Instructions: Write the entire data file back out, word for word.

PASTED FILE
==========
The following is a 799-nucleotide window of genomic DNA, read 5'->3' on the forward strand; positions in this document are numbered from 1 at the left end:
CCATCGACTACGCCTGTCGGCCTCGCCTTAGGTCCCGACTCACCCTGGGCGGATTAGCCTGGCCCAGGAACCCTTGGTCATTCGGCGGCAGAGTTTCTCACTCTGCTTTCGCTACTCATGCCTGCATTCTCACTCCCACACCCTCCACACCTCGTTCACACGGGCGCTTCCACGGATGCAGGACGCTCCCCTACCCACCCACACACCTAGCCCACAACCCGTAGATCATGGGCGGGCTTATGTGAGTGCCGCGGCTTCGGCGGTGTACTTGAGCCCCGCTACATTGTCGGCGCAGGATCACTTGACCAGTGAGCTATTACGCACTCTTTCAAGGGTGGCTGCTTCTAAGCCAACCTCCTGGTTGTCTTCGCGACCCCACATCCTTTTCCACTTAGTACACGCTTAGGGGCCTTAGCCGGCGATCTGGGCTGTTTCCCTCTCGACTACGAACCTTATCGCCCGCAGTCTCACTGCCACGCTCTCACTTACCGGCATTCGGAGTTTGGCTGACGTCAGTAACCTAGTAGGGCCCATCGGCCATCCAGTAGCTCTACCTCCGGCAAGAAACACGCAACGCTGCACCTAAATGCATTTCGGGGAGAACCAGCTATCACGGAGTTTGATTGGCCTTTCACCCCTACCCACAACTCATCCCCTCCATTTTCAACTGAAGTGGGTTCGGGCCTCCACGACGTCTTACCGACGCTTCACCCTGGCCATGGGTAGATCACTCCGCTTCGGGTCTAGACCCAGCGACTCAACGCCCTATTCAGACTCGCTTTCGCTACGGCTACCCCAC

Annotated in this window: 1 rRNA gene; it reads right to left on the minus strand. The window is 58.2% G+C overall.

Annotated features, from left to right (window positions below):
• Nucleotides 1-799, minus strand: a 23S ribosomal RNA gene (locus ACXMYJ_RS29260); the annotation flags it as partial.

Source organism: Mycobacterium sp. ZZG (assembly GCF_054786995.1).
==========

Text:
The following is a 799-nucleotide window of genomic DNA, read 5'->3' on the forward strand; positions in this document are numbered from 1 at the left end:
CCATCGACTACGCCTGTCGGCCTCGCCTTAGGTCCCGACTCACCCTGGGCGGATTAGCCTGGCCCAGGAACCCTTGGTCATTCGGCGGCAGAGTTTCTCACTCTGCTTTCGCTACTCATGCCTGCATTCTCACTCCCACACCCTCCACACCTCGTTCACACGGGCGCTTCCACGGATGCAGGACGCTCCCCTACCCACCCACACACCTAGCCCACAACCCGTAGATCATGGGCGGGCTTATGTGAGTGCCGCGGCTTCGGCGGTGTACTTGAGCCCCGCTACATTGTCGGCGCAGGATCACTTGACCAGTGAGCTATTACGCACTCTTTCAAGGGTGGCTGCTTCTAAGCCAACCTCCTGGTTGTCTTCGCGACCCCACATCCTTTTCCACTTAGTACACGCTTAGGGGCCTTAGCCGGCGATCTGGGCTGTTTCCCTCTCGACTACGAACCTTATCGCCCGCAGTCTCACTGCCACGCTCTCACTTACCGGCATTCGGAGTTTGGCTGACGTCAGTAACCTAGTAGGGCCCATCGGCCATCCAGTAGCTCTACCTCCGGCAAGAAACACGCAACGCTGCACCTAAATGCATTTCGGGGAGAACCAGCTATCACGGAGTTTGATTGGCCTTTCACCCCTACCCACAACTCATCCCCTCCATTTTCAACTGAAGTGGGTTCGGGCCTCCACGACGTCTTACCGACGCTTCACCCTGGCCATGGGTAGATCACTCCGCTTCGGGTCTAGACCCAGCGACTCAACGCCCTATTCAGACTCGCTTTCGCTACGGCTACCCCAC

Annotated in this window: 1 rRNA gene; it reads right to left on the minus strand. The window is 58.2% G+C overall.

Annotated features, from left to right (window positions below):
• Nucleotides 1-799, minus strand: a 23S ribosomal RNA gene (locus ACXMYJ_RS29260); the annotation flags it as partial.

Source organism: Mycobacterium sp. ZZG (assembly GCF_054786995.1).